Psychology 218: Psychology of Poverty

Credits 4

The United States today has a highly unequal distribution of wealth and income, with the top one-tenth of 1% of our population owning almost as much wealth as the bottom 90%. Tens of millions of people live below official poverty thresholds in the U.S., including around 20% of children. What are the psychological implications of being poor in such an unequal society? How are the impacts of poverty and economic inequality evident in our mental health, physical health, family relationships, and personal identity? In this course, we will study: 1) psychological concepts of social class, 2) the effects of poverty across the lifespan on such topics as child development, parenting, mental and physical health, family relationships, and personal identity, 3) the psychological stigma of being poor, and 4) justifications for inequality. Assessment will include class discussion, frequent short writing assignments and a final paper.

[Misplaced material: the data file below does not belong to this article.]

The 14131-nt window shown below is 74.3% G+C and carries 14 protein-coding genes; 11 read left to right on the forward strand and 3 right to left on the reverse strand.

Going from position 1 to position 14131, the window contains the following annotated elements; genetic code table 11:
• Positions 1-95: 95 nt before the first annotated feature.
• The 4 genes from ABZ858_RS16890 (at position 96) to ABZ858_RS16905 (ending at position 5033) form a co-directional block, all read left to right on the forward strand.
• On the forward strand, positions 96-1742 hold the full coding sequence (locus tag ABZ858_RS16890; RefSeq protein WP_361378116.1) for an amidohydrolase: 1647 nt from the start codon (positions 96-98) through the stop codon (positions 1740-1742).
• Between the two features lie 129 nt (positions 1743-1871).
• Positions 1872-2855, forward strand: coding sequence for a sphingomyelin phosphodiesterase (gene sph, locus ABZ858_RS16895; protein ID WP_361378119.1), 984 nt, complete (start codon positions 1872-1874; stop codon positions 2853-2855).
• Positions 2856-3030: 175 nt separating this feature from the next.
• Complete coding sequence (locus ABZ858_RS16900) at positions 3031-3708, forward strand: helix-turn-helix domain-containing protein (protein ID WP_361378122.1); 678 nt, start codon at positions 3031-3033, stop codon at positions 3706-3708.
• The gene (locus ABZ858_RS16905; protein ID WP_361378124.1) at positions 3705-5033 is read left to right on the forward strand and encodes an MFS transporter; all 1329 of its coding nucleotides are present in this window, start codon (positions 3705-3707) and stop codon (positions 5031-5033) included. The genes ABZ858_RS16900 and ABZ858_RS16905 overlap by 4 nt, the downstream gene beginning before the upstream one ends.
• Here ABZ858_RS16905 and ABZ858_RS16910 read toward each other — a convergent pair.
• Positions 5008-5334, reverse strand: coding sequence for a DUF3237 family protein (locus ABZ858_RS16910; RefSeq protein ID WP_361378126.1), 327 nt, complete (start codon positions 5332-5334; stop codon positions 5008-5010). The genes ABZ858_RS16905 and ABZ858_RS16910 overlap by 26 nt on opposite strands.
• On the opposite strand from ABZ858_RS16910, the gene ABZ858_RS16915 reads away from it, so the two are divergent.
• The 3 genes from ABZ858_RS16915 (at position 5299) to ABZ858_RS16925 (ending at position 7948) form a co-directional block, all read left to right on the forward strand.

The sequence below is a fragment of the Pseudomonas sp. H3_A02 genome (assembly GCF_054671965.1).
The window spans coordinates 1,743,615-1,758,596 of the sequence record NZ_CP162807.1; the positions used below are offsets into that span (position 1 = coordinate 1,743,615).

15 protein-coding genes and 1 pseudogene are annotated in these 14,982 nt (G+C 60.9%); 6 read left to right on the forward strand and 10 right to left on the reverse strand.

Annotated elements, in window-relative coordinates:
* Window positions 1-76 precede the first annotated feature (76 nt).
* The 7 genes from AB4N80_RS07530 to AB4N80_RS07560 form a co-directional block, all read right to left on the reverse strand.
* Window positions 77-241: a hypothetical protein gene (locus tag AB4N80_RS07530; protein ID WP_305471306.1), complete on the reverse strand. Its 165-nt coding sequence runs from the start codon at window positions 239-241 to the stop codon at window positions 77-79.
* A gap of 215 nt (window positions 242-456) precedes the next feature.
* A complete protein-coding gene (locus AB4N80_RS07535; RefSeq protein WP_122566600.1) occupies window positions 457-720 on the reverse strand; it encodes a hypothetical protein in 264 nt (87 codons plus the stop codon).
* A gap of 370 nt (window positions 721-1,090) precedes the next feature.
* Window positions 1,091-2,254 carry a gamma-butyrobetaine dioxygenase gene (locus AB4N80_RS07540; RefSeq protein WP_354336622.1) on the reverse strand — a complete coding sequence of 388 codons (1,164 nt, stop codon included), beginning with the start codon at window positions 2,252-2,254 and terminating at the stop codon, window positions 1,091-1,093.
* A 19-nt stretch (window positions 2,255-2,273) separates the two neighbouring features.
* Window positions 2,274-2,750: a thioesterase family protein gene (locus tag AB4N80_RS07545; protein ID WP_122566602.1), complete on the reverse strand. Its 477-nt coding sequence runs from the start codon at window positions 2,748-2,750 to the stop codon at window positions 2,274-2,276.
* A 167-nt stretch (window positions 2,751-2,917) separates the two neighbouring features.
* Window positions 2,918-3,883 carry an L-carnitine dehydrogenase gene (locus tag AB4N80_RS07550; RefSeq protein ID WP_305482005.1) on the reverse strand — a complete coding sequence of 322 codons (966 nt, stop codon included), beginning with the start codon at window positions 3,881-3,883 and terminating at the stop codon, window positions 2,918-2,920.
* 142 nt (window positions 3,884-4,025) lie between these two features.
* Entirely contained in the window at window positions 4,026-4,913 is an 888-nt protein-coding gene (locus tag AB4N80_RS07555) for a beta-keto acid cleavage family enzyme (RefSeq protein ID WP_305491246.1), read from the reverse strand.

Distribution Area
Students entering Fall 2024 or later: Power and Equity (PEQ)
Students entering prior to Fall 2024: Social Sciences (SO DIST)